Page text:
A man and his sump pump

todd_sump.jpg I’ve learned over the years that nobody can put a happy face on a flood like Todd Morse of south Moorhead. It’s not that there aren’t a million things he’d rather be doing this weekend than babysitting the Red River, but he’s the poster boy for the “see the problem, fix the problem” spirit that’s the only way to get through flood season here.

When the media — that’s me — come flying in to cover the major drama, this isn’t usually the type of thing we focus on — a man and his sump pump. But this aspect of holding back a river is every bit as important as a line of sandbagging volunteers.

Once the dikes are built, the work doesn’t stop; it can’t. It turns, instead, to what small weak spot that doesn’t seem to an outsider worth paying attention to, is worth paying attention to.

It’s little “leaks” like this.

The solution: A five gallon bucket drilled with holes set into the ground slightly, a sump pump you hope won’t burn out, a nearby electrical outlet that’s probably overloaded, considering the number of similar contraptions that are required, and — preferably — a good relationship between man and mud.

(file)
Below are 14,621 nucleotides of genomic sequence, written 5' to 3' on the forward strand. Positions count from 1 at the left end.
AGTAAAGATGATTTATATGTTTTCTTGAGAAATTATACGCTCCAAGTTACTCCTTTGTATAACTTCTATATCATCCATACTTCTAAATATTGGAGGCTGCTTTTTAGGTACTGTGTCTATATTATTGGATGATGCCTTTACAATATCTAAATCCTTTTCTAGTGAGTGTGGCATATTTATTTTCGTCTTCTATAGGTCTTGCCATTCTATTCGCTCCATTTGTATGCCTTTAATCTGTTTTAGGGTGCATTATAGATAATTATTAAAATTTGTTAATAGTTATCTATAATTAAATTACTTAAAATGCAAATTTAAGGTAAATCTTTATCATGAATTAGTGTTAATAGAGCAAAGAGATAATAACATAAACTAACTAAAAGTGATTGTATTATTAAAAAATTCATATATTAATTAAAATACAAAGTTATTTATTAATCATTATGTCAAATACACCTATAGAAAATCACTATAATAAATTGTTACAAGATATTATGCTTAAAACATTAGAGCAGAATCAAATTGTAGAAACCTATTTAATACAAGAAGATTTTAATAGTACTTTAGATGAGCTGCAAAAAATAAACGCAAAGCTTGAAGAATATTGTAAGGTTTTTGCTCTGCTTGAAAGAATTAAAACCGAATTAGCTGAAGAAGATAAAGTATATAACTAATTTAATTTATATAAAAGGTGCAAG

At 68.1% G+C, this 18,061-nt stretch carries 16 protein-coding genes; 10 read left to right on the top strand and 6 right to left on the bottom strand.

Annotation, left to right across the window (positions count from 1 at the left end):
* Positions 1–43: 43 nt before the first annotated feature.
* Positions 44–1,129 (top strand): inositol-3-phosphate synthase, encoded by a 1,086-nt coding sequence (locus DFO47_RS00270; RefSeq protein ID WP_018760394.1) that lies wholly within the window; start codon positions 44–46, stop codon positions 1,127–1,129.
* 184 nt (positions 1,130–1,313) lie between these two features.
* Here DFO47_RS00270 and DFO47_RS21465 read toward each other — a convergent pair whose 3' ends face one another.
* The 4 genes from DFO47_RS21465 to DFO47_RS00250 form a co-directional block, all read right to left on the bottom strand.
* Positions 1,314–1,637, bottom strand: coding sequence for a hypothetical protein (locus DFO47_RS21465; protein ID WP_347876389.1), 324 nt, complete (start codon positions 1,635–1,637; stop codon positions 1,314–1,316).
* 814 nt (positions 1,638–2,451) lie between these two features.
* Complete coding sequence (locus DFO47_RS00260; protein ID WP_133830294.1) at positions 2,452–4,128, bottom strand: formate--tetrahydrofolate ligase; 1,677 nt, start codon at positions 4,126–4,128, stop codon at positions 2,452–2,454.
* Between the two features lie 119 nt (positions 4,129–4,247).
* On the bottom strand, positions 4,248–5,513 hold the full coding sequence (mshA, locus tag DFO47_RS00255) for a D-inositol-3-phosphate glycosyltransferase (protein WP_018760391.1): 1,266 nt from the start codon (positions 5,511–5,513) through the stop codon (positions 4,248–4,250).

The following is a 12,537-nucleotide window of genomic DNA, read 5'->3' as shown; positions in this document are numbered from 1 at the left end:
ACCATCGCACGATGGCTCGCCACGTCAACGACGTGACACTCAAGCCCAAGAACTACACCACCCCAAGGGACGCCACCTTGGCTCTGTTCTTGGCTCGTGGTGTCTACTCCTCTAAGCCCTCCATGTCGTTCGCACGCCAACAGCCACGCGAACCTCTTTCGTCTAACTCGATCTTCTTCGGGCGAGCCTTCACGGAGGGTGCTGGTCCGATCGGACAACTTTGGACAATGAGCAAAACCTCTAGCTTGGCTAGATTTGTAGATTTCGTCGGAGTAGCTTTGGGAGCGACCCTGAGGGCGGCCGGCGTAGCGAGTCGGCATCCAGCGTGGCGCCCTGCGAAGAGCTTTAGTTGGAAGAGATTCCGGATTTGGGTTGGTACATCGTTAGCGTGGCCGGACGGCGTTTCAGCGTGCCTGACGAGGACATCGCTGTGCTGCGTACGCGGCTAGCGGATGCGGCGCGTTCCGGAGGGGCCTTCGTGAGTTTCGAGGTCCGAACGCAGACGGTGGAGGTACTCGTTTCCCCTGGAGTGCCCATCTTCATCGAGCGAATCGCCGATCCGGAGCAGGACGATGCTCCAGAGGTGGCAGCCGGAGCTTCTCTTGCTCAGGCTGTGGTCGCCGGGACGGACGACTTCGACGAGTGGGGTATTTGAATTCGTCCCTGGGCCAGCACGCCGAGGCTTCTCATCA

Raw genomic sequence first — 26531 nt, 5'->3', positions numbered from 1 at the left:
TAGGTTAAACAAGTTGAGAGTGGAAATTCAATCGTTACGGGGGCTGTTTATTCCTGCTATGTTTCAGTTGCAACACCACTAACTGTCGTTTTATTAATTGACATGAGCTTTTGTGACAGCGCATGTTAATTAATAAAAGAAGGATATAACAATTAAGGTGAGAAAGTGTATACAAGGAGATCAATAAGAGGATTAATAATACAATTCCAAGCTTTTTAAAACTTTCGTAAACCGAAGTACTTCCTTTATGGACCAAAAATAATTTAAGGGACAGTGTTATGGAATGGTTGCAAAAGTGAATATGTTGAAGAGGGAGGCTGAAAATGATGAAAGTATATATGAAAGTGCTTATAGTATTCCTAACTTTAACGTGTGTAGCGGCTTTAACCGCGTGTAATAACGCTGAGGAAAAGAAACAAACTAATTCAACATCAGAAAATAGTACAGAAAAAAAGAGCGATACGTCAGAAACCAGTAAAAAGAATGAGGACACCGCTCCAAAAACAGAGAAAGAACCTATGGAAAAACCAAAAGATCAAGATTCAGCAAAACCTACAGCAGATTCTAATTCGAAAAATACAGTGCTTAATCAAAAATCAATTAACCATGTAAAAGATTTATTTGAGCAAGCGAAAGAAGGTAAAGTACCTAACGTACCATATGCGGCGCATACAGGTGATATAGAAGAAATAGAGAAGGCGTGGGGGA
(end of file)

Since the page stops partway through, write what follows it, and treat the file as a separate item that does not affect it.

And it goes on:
This scene is being repeated up and down the Red River this weekend. The word this morning is that the river is likely to crest earlier than expected — probably today — lower than expected.

That, of course, is good news except that officials remain worried that homeowners, whose every sentence these days seems to end with “compared to 2009,” will get overconfident and start thinking about doing a million other things.

They needn’t worry about Todd Morse.